One of the oddest sights at Tribeca comes at the feature screening of Ontic Antics Starring Laurel and Hardy: Bye, Molly and the latest experimental work by Ken Jacobs. The Jacobs film flips and refracts and repeats images of Laurel and Hardy in 1929’s Berth Marks, nearly ad infinitum, in the repetitive method he’s repeatedly reprised. But three shorts precede his work: Laurie Anderson’s Hidden Inside Mountains is a very lush, high-production-quality art film produced for a Japanese art festival that puts Antony and the Johnsons to elegant use and is one of Anderson’s most polished and melodic video pieces. But it’s Robert Wilson who steals the show, with one celebrity “video portrait” of Isabelle Huppert that is luminous in the mode of old Greta Garbo glamour and one that is pure ludicrous bunkum, in the mode of new Hollywood and pretentious art galleries. A throwback to Wilson’s most silly installation art, his portrait of Brad Pitt is half-cocked and wonderfully absurd. Pitt really acts in the piece, or, rather, he subjects himself to it, standing in the pouring rain of a deep blue soundstage in nothing but chiseled pecs and clinging white boxers. A droning, deep I-am-a-gallery-voiceover voice intones snippets from children’s games and fairy tales, while Pitt slowly raises his arm, with excruciatingly slow precision, and points a gun at the camera, at which point he pulls the trigger and fires a tiny spout of water. It’s preposterous in the extreme, but it’s lovely to see Pitt playing so gamely along.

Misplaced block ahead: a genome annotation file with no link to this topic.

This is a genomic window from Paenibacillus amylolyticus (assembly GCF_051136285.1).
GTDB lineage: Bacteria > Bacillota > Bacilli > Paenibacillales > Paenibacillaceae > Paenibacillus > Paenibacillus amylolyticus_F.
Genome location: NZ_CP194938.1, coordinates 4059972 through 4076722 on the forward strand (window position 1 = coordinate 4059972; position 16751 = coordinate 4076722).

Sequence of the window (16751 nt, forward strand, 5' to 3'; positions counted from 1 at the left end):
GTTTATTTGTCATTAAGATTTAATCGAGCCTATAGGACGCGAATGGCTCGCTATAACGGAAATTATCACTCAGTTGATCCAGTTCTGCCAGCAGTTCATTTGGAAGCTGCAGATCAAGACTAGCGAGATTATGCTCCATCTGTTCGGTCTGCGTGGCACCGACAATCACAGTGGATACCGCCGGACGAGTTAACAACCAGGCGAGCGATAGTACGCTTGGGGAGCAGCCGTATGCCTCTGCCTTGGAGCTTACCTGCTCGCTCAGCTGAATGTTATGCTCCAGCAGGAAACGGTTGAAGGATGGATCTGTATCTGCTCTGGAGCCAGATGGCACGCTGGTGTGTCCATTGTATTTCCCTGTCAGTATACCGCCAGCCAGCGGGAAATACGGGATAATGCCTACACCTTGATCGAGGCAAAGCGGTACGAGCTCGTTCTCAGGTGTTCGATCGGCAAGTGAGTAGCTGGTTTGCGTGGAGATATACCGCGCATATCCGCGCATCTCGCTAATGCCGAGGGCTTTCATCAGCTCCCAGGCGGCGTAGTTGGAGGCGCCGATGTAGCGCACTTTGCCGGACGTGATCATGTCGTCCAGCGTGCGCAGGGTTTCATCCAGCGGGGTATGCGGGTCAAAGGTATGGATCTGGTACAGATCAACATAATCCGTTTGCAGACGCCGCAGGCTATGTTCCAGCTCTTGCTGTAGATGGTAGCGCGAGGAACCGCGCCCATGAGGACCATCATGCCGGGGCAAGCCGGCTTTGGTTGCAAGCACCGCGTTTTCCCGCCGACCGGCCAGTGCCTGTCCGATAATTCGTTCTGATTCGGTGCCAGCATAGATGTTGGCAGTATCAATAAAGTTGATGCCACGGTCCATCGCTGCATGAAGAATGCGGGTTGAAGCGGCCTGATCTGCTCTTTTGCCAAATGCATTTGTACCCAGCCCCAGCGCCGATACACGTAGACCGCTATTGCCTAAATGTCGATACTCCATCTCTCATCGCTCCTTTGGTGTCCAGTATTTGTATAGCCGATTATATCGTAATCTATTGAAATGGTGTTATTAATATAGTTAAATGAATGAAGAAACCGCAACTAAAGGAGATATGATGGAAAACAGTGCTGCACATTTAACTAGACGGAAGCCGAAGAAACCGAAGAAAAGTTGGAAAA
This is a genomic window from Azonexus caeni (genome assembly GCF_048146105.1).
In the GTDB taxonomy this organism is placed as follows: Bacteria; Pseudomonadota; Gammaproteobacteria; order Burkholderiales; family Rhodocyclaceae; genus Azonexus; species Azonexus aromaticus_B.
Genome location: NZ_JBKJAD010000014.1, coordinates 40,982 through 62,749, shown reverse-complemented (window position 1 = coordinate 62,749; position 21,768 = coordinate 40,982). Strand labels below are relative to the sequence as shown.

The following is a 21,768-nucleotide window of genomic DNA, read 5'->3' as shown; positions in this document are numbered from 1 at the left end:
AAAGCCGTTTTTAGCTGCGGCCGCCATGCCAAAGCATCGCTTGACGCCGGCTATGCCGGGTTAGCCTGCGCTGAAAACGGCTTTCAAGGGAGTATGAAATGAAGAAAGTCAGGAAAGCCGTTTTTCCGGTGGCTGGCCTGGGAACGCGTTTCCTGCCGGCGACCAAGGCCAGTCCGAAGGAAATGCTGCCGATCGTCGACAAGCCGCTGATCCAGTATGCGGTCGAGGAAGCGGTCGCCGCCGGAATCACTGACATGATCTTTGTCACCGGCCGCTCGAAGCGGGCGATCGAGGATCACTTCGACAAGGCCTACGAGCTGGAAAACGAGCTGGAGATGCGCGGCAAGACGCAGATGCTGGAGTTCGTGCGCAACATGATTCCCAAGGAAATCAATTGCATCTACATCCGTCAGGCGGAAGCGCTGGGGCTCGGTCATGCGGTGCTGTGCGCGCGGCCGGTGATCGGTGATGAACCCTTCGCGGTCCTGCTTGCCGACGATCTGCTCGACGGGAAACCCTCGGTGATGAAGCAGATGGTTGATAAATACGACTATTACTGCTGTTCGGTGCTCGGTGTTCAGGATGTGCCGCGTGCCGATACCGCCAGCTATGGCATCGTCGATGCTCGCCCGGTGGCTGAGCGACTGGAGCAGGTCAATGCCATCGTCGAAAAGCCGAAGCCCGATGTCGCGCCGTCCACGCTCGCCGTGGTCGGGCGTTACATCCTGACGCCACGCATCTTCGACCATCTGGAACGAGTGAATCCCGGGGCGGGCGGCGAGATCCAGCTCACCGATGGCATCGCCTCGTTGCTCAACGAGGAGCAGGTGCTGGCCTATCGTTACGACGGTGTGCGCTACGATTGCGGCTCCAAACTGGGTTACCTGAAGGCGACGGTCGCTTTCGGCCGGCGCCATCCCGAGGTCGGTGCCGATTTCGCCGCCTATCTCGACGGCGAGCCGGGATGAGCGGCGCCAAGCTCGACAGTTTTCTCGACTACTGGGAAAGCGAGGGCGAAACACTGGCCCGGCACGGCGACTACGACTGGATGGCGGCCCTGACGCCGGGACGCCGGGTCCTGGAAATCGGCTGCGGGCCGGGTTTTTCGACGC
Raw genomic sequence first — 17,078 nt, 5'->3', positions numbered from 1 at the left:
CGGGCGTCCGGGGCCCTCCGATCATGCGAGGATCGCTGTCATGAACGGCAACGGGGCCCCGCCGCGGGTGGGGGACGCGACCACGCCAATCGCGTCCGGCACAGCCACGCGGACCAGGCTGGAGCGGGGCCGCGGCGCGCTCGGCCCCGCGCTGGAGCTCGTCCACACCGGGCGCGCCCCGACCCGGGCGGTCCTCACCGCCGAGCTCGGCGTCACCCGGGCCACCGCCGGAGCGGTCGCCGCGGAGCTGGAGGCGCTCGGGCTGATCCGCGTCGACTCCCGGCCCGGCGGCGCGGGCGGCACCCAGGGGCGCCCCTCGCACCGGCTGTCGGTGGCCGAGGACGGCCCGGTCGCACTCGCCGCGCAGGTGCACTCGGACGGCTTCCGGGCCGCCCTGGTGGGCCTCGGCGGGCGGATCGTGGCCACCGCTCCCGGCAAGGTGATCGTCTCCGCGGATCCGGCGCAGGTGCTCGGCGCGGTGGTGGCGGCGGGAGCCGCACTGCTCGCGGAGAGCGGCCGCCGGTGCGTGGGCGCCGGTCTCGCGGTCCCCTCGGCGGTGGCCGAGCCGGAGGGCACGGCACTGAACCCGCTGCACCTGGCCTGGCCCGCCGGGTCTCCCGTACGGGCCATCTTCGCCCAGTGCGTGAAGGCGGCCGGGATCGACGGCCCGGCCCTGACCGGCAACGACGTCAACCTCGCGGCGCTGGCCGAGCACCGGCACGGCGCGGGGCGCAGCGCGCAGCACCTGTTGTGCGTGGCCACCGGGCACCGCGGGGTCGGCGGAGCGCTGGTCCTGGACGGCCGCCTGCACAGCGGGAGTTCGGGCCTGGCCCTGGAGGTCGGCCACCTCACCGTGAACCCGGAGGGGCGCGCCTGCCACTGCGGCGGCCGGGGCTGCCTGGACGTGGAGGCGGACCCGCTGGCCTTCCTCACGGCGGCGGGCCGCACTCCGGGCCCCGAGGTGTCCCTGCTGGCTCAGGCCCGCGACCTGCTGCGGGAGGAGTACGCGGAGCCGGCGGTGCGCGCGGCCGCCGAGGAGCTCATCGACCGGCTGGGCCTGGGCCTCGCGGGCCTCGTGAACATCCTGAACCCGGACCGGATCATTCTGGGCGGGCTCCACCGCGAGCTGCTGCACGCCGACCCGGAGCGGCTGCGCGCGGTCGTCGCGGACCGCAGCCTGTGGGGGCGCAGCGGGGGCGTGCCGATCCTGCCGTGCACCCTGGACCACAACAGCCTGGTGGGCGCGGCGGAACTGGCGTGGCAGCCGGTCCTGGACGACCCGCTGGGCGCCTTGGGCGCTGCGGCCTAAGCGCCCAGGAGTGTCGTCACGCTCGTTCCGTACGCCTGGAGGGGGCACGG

Brad Pitt at Tribeca!
Ontic Antics Starring Laurel and Hardy
Ken Jacobs / Spotlight